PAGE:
Survey finds galaxy clumps stirred up by dark energy

Daniel Clery | Science  11 Aug 2017

The biggest study so far of large-scale cosmic structure—a survey of 26 million galaxies that traced the forces shaping the universe over deep time—has revealed the dominating effect of dark energy, the mysterious pressure expanding space faster and faster. The survey finds about as much dark energy as the gold standard in assessing this cosmic recipe: precision maps of the nearly 14-billion-year-old cosmic microwave background (CMB) that forms the backdrop of the universe. But the new survey and other techniques are now allowing astronomers to watch how dark energy plays out over time. Their goal: to see whether it changes.

Dark energy was discovered 2 decades ago, when astronomers found that supernovae in distant galaxies were farther away than they should have been if the universe were expanding at a stately, steady pace. A bizarre picture of the universe emerged, in which only about 5% of its current mass comes from the atoms and photons we see. Another 25% is “dark matter,” invisible mass that helps pull galaxies together into clusters and filaments but doesn’t otherwise interact with ordinary matter. The remaining 70% is dark energy, doing its part to rebuff gravity’s clumping tendencies.

The CMB maps responsible for that picture, from missions such as Europe’s Planck satellite, provide only a snapshot of the universe in its infancy, before dark energy grew, along with space itself. To chart how dark energy evolved over time in its cosmic tug-of-war with dark matter, astronomers are pursuing four main techniques. They have continued to look back in time for ever-more-distant supernovae, although there are nagging uncertainties about the regularity of the stellar explosions and whether they can serve as reliable beacons. They also have developed a powerful new technique based on baryon acoustic oscillations (BAOs), ripples in the density of normal matter that trace their heritage back to sound waves in the roiling gas of the early universe. The ripples, now preserved as peaks in the density of galaxies at intervals of 490 million light-years, provide a yardstick for measuring how fast space is expanding.

The DES is focusing on two other techniques for gauging how space is stretching. One is a statistical measurement of how “clumpy” galaxy clusters are; the other is weak gravitational lensing, a measure of how the observed shapes of distant galaxies are distorted by the gravity of matter—both visible and dark—between them and Earth. The density and distribution of that matter, in turn, can reveal the stretching of space.

Because weak lensing smears the shape of each galaxy by just a percent or two, such surveys are challenging from the ground, where the atmosphere introduces its own distortions. But DES astronomers equipped the 4-meter Víctor M. Blanco Telescope in Chile with a 570-megapixel camera—large enough to capture an image 14 times the area of the full moon in one 90-second exposure. The project’s first observing season, from August 2013 to February 2014, amassed enough galaxies to see the imprint of dark energy, every bit as potent as the Planck results predicted.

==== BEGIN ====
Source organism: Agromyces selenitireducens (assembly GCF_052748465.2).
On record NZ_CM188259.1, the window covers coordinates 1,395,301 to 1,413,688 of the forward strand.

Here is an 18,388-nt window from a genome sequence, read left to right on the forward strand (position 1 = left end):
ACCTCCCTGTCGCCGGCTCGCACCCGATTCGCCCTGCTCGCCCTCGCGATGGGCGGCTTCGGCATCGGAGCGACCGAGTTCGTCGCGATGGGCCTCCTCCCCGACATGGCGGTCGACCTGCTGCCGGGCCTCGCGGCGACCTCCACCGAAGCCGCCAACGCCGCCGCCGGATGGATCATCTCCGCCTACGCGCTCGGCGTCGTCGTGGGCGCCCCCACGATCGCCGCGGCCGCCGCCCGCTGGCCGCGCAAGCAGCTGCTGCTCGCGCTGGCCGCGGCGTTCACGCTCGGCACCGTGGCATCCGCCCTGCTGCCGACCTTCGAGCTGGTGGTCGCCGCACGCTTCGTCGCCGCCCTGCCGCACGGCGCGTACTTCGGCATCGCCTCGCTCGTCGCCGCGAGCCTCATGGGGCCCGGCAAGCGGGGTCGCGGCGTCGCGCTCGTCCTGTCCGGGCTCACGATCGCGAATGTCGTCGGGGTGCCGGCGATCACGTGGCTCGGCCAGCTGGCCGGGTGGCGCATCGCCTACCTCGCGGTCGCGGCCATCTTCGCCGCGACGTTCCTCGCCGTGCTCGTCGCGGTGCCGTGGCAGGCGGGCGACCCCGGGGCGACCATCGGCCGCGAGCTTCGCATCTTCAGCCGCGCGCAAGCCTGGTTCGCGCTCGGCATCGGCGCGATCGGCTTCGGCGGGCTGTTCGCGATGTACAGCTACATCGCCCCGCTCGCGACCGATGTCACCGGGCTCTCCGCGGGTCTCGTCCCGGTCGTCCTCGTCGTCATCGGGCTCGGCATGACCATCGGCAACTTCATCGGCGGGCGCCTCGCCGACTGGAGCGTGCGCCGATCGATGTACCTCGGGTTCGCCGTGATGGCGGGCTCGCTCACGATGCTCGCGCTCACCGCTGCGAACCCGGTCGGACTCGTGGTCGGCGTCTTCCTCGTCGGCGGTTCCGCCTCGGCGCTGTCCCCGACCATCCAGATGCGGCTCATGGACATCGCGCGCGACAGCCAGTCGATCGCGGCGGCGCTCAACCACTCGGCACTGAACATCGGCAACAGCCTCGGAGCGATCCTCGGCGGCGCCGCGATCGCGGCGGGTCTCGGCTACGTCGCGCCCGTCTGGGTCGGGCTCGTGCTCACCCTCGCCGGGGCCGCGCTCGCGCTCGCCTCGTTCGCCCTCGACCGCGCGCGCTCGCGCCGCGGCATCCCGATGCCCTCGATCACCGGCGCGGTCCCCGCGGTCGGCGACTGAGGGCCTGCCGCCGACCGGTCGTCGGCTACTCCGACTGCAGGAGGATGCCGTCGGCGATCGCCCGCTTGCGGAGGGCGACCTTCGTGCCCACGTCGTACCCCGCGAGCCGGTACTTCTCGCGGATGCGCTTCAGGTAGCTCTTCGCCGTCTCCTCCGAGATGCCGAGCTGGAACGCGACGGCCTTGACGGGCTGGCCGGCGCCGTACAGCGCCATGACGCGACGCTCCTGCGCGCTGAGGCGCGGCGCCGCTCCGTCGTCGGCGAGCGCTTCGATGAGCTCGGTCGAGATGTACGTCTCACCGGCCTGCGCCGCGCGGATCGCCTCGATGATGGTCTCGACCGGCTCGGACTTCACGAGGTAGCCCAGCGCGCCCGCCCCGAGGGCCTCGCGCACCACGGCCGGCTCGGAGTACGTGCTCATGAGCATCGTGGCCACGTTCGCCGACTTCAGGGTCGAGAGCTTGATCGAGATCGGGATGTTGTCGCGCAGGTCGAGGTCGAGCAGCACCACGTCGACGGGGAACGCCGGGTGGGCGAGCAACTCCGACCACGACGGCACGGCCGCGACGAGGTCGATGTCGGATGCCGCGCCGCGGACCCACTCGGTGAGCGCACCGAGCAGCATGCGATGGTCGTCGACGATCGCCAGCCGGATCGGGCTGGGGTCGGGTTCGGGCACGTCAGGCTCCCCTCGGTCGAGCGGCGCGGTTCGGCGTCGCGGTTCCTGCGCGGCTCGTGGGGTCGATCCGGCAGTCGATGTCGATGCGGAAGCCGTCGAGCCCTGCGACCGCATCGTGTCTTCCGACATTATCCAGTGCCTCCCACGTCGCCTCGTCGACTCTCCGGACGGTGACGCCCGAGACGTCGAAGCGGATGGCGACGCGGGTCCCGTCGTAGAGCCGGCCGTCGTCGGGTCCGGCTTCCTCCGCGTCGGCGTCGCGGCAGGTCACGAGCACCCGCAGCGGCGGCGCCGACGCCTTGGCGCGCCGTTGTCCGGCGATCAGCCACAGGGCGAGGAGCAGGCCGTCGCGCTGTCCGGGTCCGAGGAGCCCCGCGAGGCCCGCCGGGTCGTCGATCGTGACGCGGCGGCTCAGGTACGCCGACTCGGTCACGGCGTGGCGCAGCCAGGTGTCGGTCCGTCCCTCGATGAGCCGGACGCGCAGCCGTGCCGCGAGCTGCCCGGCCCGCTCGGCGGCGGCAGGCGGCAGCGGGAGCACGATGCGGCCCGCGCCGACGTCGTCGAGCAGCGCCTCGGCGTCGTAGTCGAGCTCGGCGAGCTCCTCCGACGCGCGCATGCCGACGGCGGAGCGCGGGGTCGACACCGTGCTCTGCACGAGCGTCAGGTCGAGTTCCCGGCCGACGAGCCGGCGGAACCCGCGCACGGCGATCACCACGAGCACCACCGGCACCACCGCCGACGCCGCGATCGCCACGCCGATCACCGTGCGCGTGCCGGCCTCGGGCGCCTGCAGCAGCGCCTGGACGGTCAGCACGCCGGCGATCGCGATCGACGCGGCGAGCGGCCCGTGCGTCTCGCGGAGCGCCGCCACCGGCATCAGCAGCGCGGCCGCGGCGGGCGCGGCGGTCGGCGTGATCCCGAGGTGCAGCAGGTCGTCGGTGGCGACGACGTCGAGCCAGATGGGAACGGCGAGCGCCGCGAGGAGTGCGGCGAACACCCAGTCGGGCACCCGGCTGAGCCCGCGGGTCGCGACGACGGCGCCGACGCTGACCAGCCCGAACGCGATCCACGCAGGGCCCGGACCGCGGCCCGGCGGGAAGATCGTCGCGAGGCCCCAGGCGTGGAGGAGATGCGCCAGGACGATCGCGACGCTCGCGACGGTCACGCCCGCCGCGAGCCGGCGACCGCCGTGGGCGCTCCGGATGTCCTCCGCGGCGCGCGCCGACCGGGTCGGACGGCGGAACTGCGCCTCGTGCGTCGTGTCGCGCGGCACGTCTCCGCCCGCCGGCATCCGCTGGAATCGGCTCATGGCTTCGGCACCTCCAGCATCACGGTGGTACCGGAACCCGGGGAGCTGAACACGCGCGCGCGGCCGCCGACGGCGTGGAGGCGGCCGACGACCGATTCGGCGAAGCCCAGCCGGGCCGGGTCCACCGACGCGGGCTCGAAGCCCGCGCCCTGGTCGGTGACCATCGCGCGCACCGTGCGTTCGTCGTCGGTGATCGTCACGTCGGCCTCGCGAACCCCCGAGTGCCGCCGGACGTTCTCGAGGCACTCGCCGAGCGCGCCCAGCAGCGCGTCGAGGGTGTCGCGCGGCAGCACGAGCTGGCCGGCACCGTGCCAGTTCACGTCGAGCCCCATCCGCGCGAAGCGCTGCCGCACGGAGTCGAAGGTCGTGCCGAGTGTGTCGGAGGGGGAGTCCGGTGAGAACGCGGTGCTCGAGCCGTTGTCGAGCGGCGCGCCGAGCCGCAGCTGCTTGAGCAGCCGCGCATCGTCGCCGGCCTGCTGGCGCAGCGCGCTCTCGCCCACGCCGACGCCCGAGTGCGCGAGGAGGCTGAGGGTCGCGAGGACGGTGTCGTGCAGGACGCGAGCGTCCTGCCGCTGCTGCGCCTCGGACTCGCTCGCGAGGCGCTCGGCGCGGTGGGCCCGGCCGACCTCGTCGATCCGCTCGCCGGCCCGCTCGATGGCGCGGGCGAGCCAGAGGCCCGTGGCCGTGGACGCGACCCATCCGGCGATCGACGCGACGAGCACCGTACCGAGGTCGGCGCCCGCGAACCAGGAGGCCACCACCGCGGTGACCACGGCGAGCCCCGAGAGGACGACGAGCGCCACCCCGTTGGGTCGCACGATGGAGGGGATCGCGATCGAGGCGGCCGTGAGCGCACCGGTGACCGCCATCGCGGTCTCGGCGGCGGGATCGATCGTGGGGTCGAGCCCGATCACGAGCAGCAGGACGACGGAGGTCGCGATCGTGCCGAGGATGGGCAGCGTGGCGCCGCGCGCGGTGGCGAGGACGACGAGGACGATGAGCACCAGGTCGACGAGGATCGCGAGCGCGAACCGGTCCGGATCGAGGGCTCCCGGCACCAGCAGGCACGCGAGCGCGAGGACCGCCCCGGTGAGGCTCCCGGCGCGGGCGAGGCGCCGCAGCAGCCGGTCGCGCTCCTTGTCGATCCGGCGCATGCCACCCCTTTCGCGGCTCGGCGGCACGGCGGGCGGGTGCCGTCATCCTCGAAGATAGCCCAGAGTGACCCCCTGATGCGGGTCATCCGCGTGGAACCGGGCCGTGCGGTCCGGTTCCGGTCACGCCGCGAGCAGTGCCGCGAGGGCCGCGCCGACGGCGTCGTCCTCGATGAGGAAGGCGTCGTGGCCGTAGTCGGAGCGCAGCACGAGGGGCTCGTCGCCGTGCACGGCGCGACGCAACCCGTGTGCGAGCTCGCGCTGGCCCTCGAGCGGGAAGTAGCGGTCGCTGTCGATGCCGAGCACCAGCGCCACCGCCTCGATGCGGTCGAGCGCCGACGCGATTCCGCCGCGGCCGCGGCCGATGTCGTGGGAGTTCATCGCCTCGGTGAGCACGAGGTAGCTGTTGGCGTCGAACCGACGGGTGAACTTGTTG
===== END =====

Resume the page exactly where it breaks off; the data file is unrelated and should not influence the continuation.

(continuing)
So far, the prevailing cosmological model holds that dark energy is an intrinsic property of empty space, described by adding a fixed term to Albert Einstein’s theory of general relativity called the cosmological constant. This version of dark energy would generate the same force everywhere, throughout the history of the universe. Although the DES’s first results agree with that picture, to a few percent, some astronomers were hoping they would veer off and point to a more exotic explanation. Contenders include a new force field that might vary in time and space, akin to the Higgs field that gives particles mass. Another possibility is that, at cosmological scales, general relativity breaks down and a new theory of gravity is required. Advocates of such theories still hold out hope that the DES and other surveys, as they push farther out across space and time, will point to one of these alternatives.

They may not have to wait long. By next year the DES will have gathered 5 years of data. Investigators will analyze 300 million galaxies and thousands of supernovae going back 7 billion years. An expanded version of BOSS—eBOSS—is underway, and it will be joined next year by the Dark Energy Spectroscopic Instrument on a 4-meter telescope in Arizona. In 2022, the 8.4-meter Large Synoptic Survey Telescope (LSST) in Chile is due to begin supplying data for all four kinds of dark energy probes. And weak lensing surveys will eventually move to space for a clearer view of the distorted galaxy shapes. Euclid will launch in 2020. And later next decade, NASA’s Wide Field Infrared Survey Telescope may take up the search.


Pb isotopic ages of chondrules

Early formation of planetary building blocks inferred from Pb isotopic ages of chondrules

ABSTRACT: The most abundant components of primitive meteorites (chondrites) are millimeter-sized glassy spherical chondrules formed by transient melting events in the solar protoplanetary disk. Using Pb-Pb dates of 22 individual chondrules, we show that primary production of chondrules in the early solar system was restricted to the first million years after formation of the Sun and that these existing chondrules were recycled for the remaining lifetime of the protoplanetary disk. This is consistent with a primary chondrule formation episode during the early high-mass accretion phase of the protoplanetary disk that transitions into a longer period of chondrule reworking. An abundance of chondrules at early times provides the precursor material required to drive the efficient and rapid formation of planetary objects via chondrule accretion.